Ben Shapiro

A real discussion of what to do about mass shootings would begin with three competing values: rights, risk and reward. First, the rights: Americans have the right to bear arms, not only for self-defense, but in preservation of a free society. The founders recognized it, and their logic is still relevant. There are societal rewards to gun ownership by responsible people, including deterrence of crime and prevention of mass shootings (an attempted mass shooting in San Antonio was thwarted by an off-duty police officer who shot a would-be perpetrator four times over the weekend, for example).

There are risks to firearms, too. They are far more powerful than knives. They have a higher capacity for damage, and they are more efficient. That's why the proper solution would be to allow responsible gun owners to keep their firearms, while preventing non-responsible gun owners -- especially the mentally unstable -- from obtaining theirs.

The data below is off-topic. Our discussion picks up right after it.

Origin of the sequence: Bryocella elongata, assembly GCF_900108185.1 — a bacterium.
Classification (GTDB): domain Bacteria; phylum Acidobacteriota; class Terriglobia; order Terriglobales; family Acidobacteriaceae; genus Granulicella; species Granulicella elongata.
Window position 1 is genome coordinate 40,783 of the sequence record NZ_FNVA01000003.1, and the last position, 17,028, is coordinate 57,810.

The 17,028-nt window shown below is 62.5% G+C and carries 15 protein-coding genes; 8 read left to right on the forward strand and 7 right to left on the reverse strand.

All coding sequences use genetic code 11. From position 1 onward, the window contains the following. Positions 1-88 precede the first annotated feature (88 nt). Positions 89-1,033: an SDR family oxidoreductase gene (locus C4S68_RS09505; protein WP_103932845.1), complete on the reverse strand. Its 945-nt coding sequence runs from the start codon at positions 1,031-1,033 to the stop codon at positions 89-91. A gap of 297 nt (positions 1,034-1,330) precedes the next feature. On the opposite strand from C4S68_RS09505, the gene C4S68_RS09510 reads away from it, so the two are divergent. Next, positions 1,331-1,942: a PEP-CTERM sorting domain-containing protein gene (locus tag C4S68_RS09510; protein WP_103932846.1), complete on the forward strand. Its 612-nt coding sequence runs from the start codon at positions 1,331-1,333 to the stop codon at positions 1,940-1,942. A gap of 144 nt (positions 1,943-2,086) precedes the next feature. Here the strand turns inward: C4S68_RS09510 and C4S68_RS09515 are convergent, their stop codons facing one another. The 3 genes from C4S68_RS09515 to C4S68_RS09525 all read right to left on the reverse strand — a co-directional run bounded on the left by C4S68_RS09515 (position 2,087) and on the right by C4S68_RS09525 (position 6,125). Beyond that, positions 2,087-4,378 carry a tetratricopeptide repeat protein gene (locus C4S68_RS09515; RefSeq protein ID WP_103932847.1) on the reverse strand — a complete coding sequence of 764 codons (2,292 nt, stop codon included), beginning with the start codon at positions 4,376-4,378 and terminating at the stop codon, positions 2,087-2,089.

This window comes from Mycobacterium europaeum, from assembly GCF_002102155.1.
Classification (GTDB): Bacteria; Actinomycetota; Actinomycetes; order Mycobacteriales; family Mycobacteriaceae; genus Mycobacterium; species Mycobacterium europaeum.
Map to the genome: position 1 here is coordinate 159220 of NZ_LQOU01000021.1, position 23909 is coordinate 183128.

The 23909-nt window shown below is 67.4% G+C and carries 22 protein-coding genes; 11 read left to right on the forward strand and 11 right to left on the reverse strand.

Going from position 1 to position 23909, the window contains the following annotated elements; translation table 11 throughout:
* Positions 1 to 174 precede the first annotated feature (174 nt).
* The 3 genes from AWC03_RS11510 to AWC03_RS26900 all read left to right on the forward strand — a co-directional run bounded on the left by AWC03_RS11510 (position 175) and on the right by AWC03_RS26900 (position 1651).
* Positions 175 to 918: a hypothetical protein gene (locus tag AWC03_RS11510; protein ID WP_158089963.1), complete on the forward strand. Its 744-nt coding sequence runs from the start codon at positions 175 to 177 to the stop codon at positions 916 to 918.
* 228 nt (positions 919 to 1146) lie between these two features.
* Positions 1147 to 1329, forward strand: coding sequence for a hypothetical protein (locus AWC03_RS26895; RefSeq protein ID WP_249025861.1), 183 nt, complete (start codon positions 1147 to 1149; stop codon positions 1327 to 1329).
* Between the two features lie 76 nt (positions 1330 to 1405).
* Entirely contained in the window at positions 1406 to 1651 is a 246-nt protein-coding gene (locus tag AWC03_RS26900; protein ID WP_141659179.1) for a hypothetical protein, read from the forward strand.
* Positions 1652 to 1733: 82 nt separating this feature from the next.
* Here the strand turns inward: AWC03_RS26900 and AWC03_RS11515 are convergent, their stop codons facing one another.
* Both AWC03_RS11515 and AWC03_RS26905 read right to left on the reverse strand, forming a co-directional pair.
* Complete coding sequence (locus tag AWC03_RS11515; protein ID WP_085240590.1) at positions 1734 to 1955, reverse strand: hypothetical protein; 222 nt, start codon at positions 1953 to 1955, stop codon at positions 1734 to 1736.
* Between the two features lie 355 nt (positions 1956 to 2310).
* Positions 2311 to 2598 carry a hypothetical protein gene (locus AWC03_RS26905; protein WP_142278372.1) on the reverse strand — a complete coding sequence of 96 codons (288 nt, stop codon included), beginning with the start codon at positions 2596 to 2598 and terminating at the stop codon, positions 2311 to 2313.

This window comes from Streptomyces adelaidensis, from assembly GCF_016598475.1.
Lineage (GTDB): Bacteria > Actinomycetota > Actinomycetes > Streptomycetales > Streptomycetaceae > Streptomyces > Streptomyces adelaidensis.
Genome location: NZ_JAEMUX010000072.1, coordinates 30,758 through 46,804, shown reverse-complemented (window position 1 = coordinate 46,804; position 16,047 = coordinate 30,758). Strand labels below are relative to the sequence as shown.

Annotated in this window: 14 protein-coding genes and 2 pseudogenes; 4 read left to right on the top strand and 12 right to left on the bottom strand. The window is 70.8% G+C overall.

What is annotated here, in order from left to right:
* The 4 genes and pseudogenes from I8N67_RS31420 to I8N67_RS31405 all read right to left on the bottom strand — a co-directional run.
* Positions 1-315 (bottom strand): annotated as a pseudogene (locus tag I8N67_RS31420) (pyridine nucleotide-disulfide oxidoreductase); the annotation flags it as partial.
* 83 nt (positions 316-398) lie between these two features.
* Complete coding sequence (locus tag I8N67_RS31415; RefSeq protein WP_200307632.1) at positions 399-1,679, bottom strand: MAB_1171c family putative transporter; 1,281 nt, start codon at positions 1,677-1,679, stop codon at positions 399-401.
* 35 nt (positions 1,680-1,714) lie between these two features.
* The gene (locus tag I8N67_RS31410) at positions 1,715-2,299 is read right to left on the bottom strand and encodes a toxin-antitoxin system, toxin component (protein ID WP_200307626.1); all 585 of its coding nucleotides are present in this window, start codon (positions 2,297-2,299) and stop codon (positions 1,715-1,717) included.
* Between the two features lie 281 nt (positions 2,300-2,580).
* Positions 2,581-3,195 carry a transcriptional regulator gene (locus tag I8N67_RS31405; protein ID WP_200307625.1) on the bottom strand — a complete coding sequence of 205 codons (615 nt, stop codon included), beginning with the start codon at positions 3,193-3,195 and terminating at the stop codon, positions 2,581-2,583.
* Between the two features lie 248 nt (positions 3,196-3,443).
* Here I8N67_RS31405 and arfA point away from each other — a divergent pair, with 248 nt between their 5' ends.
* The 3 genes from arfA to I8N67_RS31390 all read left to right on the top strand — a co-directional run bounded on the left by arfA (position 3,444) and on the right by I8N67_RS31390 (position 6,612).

These decisions must be carefully calibrated. They ought not be made in haste or in the heat of passion. We ought to let Sandy Hook stir us to action -- indeed, we cannot avoid letting it do so. But we cannot let that emotion drive us into idiotic laws that violate rights and make people less rather than more safe.

But this is not a discussion the left wants to have. They are more interested in demagoguing the issue by slandering conservatives as heartless and unfeeling. That's not just insulting to conservatives. It's insulting to the murdered children, who deserve more than to be used as a political chip in an attempt to ram through an ill-conceived agenda.


Ben Shapiro

Ben Shapiro is an attorney, a writer and a Shillman Journalism Fellow at the Freedom Center. He is editor-at-large of Breitbart and author of the best-selling book "Primetime Propaganda: The True Hollywood Story of How the Left Took Over Your TV."
 
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